We Are the Eighth Day, © Melanie Weidner


The life force

When two violent criminals show up at Tom Stall’s diner, he is forced to take action. He overcomes the assailants, obtains their gun and kills them. Widespread news coverage tells the story of this peaceful family man who halted the killers and their spree of violence.

Man in black

Director Sidney Lumet once lampooned the “rubber ducky” school of drama: “Someone once took his rubber ducky away from him, and that’s why he’s a deranged killer.” In telling the story of singer Johnny Cash and his tumultuous reckoning with fame—including a first marriage that crashed in divorce (though a union that produced Rosanne Cash can hardly be characterized a failure); an addiction to pill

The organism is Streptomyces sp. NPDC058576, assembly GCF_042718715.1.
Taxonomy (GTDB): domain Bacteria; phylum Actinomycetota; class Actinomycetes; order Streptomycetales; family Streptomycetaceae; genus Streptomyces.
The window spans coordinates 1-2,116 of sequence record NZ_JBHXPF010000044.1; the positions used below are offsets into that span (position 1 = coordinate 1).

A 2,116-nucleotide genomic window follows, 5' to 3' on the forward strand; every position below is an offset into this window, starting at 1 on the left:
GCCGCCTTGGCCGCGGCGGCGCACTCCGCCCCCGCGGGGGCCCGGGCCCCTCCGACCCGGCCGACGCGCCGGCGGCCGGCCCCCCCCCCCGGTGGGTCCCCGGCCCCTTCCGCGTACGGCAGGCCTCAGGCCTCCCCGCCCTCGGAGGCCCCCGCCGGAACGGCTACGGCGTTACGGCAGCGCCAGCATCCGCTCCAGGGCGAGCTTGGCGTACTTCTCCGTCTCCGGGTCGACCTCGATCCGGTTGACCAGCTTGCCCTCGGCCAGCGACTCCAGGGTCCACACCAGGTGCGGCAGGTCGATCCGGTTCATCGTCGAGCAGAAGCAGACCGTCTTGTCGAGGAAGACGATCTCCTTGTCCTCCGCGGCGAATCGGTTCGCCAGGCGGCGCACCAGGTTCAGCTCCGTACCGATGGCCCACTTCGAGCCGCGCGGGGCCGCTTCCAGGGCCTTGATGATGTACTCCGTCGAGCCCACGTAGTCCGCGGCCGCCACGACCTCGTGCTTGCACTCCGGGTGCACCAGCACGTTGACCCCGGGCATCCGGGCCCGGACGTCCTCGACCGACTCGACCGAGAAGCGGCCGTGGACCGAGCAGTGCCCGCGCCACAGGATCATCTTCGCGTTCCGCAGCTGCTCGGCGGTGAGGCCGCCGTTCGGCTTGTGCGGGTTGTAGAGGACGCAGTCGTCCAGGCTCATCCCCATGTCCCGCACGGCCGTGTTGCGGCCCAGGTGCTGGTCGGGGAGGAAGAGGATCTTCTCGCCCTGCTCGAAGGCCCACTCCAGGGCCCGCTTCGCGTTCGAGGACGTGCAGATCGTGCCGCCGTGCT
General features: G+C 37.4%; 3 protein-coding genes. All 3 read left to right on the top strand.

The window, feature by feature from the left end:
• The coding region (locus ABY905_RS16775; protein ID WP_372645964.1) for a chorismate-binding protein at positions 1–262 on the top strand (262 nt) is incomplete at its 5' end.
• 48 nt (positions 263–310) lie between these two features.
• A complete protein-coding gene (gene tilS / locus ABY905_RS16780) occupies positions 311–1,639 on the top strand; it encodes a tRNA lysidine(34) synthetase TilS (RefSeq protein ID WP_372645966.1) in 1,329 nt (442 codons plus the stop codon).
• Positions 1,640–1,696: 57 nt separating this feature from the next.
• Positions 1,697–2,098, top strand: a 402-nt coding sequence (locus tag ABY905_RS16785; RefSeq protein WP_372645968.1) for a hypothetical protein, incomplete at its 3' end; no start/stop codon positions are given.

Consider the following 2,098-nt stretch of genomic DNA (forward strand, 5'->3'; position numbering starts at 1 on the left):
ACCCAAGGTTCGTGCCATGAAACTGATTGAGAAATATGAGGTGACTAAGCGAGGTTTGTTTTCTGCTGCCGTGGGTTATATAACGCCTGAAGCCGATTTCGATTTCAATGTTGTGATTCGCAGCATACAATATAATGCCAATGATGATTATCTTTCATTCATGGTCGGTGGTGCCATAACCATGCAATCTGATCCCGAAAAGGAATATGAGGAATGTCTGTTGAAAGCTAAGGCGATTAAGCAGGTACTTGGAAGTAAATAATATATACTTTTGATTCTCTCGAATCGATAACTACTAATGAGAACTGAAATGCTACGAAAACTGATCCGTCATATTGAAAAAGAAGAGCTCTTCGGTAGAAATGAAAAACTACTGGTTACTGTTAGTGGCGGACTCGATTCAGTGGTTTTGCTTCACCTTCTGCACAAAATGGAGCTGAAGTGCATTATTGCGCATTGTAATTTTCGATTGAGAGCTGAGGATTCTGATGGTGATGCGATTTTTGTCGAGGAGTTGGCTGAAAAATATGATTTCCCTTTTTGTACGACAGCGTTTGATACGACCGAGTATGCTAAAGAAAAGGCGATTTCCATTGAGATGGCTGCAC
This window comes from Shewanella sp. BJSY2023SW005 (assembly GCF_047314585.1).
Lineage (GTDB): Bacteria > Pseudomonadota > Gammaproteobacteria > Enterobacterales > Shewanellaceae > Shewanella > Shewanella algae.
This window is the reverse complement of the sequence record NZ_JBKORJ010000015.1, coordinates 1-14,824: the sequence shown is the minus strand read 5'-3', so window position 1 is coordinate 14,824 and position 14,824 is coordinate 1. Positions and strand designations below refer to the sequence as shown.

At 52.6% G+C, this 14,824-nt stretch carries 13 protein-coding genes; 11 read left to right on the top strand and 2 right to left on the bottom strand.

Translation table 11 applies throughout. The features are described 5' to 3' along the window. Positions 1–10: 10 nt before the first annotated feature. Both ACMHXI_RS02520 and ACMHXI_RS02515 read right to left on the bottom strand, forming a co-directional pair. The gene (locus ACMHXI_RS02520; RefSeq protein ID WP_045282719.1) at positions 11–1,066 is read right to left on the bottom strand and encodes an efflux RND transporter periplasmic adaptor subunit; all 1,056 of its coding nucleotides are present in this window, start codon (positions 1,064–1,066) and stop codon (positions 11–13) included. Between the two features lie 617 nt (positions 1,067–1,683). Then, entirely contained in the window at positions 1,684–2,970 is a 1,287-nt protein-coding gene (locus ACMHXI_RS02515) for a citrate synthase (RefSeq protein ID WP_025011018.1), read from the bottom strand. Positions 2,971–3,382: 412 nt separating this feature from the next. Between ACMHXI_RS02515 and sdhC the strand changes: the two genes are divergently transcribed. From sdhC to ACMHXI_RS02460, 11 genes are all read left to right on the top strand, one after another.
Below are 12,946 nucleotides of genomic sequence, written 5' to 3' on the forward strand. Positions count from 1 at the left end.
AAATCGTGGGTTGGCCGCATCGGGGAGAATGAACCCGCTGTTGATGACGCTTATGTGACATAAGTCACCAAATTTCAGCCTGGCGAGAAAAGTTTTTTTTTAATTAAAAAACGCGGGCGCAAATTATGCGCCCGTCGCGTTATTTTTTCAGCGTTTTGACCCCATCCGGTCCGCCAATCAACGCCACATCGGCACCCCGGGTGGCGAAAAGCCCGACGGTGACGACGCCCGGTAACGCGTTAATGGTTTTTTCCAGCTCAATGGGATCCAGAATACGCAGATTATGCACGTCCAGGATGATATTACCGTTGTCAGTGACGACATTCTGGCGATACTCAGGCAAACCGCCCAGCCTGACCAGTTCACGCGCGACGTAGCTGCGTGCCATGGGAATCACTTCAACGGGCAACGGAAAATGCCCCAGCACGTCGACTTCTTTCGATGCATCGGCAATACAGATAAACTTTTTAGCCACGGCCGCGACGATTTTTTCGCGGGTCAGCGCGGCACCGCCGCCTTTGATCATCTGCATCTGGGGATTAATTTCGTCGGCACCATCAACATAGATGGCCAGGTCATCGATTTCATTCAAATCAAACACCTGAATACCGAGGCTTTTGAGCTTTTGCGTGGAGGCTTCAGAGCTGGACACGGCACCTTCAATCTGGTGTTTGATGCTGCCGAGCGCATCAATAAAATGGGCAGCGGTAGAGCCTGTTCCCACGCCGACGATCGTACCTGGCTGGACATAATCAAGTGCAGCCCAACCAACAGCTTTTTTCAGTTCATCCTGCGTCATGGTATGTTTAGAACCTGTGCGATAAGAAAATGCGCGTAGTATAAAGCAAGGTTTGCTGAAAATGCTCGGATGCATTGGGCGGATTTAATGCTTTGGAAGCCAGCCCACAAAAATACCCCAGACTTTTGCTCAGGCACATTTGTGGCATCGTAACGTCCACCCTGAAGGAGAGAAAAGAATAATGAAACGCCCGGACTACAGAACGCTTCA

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Chanticleer brings its usual polish, balance and tonal beauty to these intimate sacred songs. The rich harmonies are powerful as the melodic lines crunch against one another. Has anyone ever been better at such writing than Henry Purcell?

Boy soldiers

If Vietnam, with its baffling, Venus-flytrap landscape, is the perfect dramatic background for an existential drama, the Gulf War would appear to be an ideal setting for an existential comedy: so many servicemen all suited up but with nowhere to go and nothing to do. That’s how David O. Russell’s great 1999 film Three Kings began.

Two Ways

Phenomenology, a cruel creed,
Preaches its faith in omnipresent ways:
“One world alone” is all the creed we need,
Empiricism controls all our ways.
And so we build our barns and get and store,
Laughing at those who sing noumenal songs,
Ignoring those who say, “No, there is more,”
Scorning an ethic built on “Right” and “Wrong.”
In stark contrast, the Galilean Jew,
Who used his stories to affirm his creed,
Out-Kanting Kant on what we ought to do,
Sounded a warning every person needs:
“Do not forget, you fool, all bills come due,
This night your soul will be required of you.”*

*Luke 12:20